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A Nice Touch
By Cyndie Goins Hoelscher
(Page 2 of 3)

“Do you see the folded leaves in the foreground?” she prompted. They are very dark, not quite within the highlighted area.”

“Yes, I see them,” I quickly added some dark spikes in the foreground which successfully yielded a three dimensional element to my sketch.

"You have such a nice touch,” she smiled. “I’m going to check on the others. Do you have any questions?

I shook my head, as she moved off to the flower gardens where the other students were busy sketching.

“A nice touch,” I shuddered. When have I been told that before?

My pencil worked methodically while a memory tugged at my heart. I remember performing at a music recital at the tender age of seven. I felt like a princess, wearing a long pink gown with white polka dots, which my grandmother had sewn for me for the special event. My long, brown hair was brushed straight and flat, held back with a white velvet headband. Still, I was nervous about performing because it was my first judged event. I recognized my name on the loud speaker, summoning me to the stage. I promptly took my seat at the Steinway piano, noting that the bench was too high and my feet did not reach the pedals near the floor. I had never touched the elegant keys of a Steinway before, and it was much grander than the small upright piano back home. I do not remember breathing as my fingers rushed through the musical piece, but somehow I finished the entire score without passing out.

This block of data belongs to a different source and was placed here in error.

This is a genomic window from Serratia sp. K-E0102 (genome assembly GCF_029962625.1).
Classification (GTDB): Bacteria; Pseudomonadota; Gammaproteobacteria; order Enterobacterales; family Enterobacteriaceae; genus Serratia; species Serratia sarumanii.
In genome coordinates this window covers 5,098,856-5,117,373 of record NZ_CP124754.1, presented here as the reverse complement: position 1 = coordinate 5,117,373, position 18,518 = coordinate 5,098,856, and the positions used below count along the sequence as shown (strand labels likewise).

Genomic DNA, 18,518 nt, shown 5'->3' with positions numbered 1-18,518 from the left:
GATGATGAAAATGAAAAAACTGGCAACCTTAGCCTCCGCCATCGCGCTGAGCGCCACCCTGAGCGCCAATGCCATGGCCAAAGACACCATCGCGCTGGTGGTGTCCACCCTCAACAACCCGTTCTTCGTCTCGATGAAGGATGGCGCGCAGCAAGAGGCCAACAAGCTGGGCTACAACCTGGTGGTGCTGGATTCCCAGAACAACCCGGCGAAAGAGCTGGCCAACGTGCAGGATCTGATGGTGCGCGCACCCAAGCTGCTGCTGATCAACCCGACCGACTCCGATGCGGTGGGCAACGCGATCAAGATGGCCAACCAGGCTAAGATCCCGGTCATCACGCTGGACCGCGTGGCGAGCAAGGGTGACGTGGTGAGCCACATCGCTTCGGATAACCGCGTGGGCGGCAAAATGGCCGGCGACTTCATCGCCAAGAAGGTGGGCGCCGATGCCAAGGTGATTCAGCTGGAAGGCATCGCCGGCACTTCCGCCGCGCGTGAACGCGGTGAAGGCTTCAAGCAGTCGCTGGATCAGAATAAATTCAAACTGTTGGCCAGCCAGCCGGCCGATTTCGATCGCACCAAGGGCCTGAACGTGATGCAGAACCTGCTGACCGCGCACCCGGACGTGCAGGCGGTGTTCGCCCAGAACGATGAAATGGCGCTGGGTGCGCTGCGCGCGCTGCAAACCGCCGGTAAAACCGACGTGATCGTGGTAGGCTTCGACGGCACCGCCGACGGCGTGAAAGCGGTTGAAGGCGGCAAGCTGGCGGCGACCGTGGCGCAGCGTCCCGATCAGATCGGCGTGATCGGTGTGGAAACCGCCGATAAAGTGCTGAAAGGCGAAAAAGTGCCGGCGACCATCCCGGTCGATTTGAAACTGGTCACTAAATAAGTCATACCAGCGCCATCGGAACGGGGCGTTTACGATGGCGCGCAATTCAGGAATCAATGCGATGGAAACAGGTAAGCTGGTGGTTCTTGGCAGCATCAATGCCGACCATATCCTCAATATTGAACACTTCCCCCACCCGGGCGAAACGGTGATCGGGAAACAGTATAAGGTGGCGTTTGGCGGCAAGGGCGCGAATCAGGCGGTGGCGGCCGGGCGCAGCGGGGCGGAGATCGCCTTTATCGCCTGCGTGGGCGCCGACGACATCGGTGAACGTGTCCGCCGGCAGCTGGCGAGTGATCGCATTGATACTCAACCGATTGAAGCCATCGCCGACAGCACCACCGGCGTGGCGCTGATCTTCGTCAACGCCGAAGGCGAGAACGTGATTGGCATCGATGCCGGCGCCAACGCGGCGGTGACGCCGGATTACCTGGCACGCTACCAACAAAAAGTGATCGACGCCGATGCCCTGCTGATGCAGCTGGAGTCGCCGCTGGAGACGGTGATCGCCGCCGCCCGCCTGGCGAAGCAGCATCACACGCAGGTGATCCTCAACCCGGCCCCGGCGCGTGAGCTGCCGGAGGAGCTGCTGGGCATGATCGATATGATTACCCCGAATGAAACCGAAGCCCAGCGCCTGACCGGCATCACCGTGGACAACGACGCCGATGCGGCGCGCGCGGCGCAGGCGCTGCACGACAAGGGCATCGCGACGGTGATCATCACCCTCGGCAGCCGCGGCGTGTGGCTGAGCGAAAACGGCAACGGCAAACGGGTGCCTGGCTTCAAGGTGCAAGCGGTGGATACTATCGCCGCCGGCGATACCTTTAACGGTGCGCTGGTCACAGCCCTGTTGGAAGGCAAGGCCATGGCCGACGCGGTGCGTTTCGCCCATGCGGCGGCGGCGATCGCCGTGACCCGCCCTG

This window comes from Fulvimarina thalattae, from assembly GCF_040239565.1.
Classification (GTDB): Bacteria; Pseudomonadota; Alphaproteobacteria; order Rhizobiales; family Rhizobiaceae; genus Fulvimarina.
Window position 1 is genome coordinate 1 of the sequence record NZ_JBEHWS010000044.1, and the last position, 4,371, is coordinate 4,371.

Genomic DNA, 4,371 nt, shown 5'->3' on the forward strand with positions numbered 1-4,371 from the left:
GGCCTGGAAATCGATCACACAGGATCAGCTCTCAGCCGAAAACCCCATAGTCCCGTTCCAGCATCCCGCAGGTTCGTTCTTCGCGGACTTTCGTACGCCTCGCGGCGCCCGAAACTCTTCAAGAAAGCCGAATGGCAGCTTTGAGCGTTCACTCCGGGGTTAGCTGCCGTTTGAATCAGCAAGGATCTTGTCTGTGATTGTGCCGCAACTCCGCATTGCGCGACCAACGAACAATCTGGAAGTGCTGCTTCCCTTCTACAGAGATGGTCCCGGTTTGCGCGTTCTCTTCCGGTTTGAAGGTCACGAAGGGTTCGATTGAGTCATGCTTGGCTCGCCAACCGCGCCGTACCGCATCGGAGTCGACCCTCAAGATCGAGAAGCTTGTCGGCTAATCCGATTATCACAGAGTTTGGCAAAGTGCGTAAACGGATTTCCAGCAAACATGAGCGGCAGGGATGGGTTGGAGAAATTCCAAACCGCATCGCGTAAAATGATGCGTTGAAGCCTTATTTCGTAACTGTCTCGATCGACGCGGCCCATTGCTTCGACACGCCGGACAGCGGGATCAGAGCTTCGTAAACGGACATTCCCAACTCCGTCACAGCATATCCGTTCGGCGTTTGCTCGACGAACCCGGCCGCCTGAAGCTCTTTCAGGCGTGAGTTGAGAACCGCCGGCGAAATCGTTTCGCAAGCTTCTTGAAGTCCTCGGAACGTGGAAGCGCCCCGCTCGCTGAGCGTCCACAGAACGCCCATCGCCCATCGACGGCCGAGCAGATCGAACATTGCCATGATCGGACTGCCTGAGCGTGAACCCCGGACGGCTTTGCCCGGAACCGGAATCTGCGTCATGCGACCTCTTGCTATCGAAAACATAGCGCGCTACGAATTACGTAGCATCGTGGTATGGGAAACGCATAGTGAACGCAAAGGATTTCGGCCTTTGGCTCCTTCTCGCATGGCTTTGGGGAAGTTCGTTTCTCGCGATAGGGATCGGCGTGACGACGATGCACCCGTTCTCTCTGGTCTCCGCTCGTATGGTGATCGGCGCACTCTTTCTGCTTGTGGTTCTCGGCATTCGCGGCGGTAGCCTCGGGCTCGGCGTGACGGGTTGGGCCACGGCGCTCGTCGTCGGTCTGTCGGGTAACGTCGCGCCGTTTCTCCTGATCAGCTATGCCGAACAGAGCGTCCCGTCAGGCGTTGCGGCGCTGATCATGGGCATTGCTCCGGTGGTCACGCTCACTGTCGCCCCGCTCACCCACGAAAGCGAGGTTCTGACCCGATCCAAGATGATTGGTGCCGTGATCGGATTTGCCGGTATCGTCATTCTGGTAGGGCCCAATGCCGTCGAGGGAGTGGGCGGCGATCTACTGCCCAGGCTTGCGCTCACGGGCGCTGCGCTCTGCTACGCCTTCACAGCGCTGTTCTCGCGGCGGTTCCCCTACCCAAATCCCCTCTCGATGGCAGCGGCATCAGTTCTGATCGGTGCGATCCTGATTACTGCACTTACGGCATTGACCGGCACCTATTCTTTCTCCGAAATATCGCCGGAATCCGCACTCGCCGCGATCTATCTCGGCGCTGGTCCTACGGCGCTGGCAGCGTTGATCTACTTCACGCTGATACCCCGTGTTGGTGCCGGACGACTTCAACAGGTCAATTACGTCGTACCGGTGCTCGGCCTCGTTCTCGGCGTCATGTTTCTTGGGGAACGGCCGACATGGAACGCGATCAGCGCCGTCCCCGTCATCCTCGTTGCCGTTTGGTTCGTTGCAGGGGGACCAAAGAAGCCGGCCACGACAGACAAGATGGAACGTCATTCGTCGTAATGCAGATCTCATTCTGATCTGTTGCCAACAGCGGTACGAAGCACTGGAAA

Afterwards, each music student was called to the head table, where judges delivered individual oral and written evaluations.

“Your counting was off and you seemed to completely ignore the dynamics of the music, but you played fairly well overall,” one judge said.

“Did I win a medal?” I asked sheepishly.

“No, but you have a nice touch with the music,” he complimented me.

“A nice touch.” I beamed happily, although I had no clue of what the judge was saying.

But that memory was outmatched by what was to follow several decades later.

When my grandmother was diagnosed with cancer, my husband and I moved in to care for her. I cooked her meals and tended her rose garden for her when she became bedridden. In the mornings, I lovingly bathed her, remembering childhood times when she cared for me so tenderly. After the bath ritual, I squeezed out a generous amount of aloe lotion, rubbing her sore back, her shoulders, her arms and feet. “You have such a nice touch,” Granny murmured as I worked the soreness out of her weary muscles, her frustration at being dependent after so many years of independence laced every word. The hospicee nurses praised my grandmother every time they visited her in her home. They assured her that she had the softest and prettiest feet of all their patients.

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